• The firm will increase quantity supplied as long as each additional unit adds more to total revenue that to total cost – as long as MR exceeds MC
    • MR exceeds MC for the first 12 bushels
    • Profit maximizer will limit output to 12 bushels per day
  • 12. Exhibit 3b: Short-Run Profit Maximization $5 4 0 15 Marginal cost Average total cost d = Marginal revenue = average revenue e a Profit Bushels of wheat per day 12 10 5 Dollars per unit (b) Marginal Cost Equals Marginal Revenue
    • The MC curve intersects the MR curve at point e, where output is 12 bushels per day
    • At rates of output less than 12 bushels, MR > MC – firm can increase profit by expanding output
    • At higher rates of output MC > MR – firm can increase profits by reducing output
    • Profit appears in the blue shaded rectangle and equals the price of $5 minus the average cost of $4, or $1 per bushel
  • 13. Marginal Revenue Equals Marginal Cost
    • Golden rule of profit maximization:
    • Generally, a firm will expand output as long as marginal revenue exceeds marginal cost and will stop expanding output before marginal cost exceeds marginal revenue
  • 14. Economic Profit in the Short Run
    • Because the perfectly competitive firm can sell any quantity for the same price per unit, marginal revenue is also average revenue
      • Average revenue, AR, equals total revenue divided by quantity  AR = TR / q
    • Regardless of the rate of output, the following equality holds along the firm’s demand curve
      • Market price = marginal revenue = average revenue
  • 15. Minimizing Short-Run Losses
    • Sometimes the price that the firm is required to “take” will be so low that no rate of output will yield an economic profit
    • Faced with losses at all rates of output, the firm has two options
      • It can continue to produce at a loss, or
      • Temporarily shut down
      • It cannot shut down in the short run because by definition the short run is a period too short to allow existing firms to leave or new firms to enter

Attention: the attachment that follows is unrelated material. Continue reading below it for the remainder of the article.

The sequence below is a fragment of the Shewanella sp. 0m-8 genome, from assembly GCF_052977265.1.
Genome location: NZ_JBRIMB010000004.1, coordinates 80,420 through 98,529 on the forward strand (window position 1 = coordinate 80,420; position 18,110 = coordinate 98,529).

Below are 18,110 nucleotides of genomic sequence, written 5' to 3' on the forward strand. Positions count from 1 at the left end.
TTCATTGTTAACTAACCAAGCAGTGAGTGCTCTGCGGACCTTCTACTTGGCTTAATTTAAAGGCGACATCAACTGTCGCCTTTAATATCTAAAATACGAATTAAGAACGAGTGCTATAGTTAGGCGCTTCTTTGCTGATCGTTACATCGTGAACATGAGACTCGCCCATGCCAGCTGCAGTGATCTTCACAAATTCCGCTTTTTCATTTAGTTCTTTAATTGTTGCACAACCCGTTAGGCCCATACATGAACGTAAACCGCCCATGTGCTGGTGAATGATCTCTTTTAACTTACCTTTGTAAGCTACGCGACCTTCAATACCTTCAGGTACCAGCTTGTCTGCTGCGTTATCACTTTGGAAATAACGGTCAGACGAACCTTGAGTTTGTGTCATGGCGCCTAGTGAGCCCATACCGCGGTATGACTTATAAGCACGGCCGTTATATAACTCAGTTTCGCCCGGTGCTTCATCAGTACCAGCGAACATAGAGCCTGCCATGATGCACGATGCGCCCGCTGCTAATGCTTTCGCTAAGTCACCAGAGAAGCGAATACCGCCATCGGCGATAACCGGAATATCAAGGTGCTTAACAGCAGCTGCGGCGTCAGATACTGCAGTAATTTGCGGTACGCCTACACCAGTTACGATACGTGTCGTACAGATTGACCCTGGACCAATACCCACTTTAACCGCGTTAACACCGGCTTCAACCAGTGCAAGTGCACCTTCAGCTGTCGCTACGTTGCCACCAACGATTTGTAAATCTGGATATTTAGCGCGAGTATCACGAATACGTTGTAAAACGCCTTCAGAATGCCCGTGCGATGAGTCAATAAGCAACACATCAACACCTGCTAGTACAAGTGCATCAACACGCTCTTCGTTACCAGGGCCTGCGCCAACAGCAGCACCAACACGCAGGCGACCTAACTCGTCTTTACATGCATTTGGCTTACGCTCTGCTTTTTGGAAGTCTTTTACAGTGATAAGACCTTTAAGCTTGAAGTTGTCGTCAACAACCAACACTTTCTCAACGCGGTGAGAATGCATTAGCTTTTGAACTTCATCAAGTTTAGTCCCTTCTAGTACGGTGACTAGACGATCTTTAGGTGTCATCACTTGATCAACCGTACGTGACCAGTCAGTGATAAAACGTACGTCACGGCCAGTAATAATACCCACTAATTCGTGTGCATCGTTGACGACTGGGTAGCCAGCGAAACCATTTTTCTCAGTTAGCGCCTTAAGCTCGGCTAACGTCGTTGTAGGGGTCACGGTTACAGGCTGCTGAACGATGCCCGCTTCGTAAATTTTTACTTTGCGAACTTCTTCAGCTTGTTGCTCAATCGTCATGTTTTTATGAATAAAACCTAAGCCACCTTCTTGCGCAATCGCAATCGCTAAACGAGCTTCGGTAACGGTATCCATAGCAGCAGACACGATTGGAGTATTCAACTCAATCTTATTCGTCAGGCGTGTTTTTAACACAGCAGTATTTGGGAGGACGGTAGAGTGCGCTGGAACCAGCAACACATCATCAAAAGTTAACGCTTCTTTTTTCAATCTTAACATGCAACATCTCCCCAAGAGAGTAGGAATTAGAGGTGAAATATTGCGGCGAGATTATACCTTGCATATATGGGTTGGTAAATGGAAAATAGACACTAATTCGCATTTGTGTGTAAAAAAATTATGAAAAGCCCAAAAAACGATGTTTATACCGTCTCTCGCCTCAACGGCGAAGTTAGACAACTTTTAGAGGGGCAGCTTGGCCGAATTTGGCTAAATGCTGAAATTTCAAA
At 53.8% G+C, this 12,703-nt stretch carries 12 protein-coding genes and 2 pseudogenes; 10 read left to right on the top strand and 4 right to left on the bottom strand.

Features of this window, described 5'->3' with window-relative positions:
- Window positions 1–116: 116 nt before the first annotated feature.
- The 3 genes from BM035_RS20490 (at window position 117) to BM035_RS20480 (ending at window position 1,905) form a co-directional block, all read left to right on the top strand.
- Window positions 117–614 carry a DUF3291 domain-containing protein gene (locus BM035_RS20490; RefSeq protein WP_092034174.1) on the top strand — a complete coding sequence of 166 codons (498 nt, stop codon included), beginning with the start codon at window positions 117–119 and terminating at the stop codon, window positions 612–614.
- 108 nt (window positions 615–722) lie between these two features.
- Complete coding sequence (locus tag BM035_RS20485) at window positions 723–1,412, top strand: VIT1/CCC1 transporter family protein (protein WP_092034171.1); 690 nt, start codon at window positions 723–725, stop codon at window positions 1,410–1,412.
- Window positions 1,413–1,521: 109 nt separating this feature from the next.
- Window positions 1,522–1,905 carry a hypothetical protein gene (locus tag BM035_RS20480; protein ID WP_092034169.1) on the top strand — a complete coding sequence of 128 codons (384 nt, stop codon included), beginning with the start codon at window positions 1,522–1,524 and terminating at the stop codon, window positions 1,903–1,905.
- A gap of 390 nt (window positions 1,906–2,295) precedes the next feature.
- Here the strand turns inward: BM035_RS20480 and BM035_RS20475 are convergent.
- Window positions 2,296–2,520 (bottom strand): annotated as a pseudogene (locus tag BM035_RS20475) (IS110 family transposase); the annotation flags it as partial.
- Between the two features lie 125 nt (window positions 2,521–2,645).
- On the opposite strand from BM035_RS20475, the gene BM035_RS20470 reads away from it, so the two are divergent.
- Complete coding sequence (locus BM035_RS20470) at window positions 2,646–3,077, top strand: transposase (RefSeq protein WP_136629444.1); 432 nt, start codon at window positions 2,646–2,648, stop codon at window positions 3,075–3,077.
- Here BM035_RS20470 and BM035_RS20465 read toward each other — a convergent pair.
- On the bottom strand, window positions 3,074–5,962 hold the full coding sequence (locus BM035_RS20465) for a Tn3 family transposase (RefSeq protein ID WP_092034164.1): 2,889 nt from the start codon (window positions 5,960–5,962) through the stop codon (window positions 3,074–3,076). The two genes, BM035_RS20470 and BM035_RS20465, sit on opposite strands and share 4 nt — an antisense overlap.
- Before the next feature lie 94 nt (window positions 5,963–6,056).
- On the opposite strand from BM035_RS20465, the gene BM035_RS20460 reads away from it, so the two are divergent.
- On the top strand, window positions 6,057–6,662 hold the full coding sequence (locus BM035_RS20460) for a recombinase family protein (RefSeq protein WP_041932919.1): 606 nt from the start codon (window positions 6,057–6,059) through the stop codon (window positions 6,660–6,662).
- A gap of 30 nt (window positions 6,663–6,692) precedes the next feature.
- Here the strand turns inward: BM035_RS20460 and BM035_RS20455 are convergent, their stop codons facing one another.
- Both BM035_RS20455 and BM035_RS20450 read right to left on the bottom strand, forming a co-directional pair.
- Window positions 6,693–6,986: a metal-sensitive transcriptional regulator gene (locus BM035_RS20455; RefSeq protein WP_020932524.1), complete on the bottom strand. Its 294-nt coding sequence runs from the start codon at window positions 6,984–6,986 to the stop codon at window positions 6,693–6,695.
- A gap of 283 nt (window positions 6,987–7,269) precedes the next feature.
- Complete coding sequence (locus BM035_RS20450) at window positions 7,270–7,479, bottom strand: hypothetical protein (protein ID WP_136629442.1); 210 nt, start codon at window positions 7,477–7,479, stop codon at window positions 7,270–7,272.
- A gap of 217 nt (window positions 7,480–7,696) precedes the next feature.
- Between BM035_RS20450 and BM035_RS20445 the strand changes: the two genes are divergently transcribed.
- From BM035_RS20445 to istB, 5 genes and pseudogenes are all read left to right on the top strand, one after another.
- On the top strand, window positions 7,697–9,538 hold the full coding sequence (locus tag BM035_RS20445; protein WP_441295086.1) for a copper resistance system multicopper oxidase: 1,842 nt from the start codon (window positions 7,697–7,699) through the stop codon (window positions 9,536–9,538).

• 16. Exhibit 4: Minimizing Losses (1) (2) (3) = (1)  (2) (4) (5) (6) = (4) + (1) (7) (8) = (3) - (4) Bushels of Marginal Average Wheat Revenue Total Total Marginal Average Variable Economic per day (Price) Revenue Cost Cost Total Cost Cost Profit or (q) (p) (TR = q  p) (TC) MC=  TC/  Q ATC = TC /q AVC = TVC / q Loss = TR - TC 0 -- $0 $15.00 -- -- -$15.00 1 $3 3 19.75 $4.75 $19.75 $4.75 -16.75 2 3 6 23.50 3.75 11.75 4.25 -17.50 3 3 9 26.50 3.00 8.83 3.83 -17.50 4 3 12 29.00 2.50 7.25 3.50 -17.00 5 3 15 31.00 2.00 6.20 3.20 -16.00 6 3 18 32.50 1.50 5.42 2.92 -14.50 7 3 21 33.75 1.25 4.82 2.68 -12.75 8 3 24 35.25 1.50 4.41 2.53 -11.25 9 3 27 37.25 2.00 4.14 2.47 -10.25 10 3 30 40.00 2.75 4.00 2.50 -10.00 11 3 33 43.25 3.25 3.93 2.57 -10.25 12 3 36 48.00 4.75 4.00 2.75 -12.00 13 3 39 54.50 6.50 4.19 3.04 -15.50 14 3 42 64.00 9.50 4.57 3.50 -22.00 15 3 45 77.50 13.50 5.17 4.17 -32.50 16 3 48 96.00 18.50 6.00 5.06 -48.00
    • Marginal revenue exceeds marginal cost for the first 12 bushels of wheat. Because of the lower price, total revenue is lower at all rates of output and economic profit has disappeared  column (8)
    • Column (8) indicates that the firm’s loss is minimized at $10 per day when 10 bushels are produced  the net gain of $5 total cost. Exhibit 5 illustrates this same conclusion graphically
  • 17. Exhibit 5: Minimizing Short-Run Losses $4.00 3.00 2.50 0 5 10 15 Marginal cost Average total cost d = Marginal revenue = average revenue Average variable cost e Loss Bushels of wheat per day Dollars per bushel b) Marginal Cost Equals Marginal Revenue $40 30 15 0 5 10 15 Total cost Total revenue (= $3 × q ) Minimum economic loss = $10 Bushels of wheat per day (a) Total Cost and Total Revenue Total dollars
    • In panel (a), Total revenue is lower because of the lower price
    • Total revenue now lies below the total cost curve at all output rates. The vertical distance between the two curves measures the loss at each rate of output
    • The vertical distance is minimized at an output rate of 10 bushels where the loss is $10 per day
    • Same result in panel b
    • Firm will produce rather than shut down if MR = MC at a rate of output where price equals or exceeds average variable cost
    • At point e, output is 10 bushels per day and the price of $3 exceeds the average variable cost of $2.50  Total economic loss shown by shaded area
  • 18. Shutting Down in the Short Run
    • As long as the loss that results from producing is less than the shutdown loss, the firm will remain open for business in the short run
      • If the average variable cost of production exceeds the price of all rates of output, the firm will shut down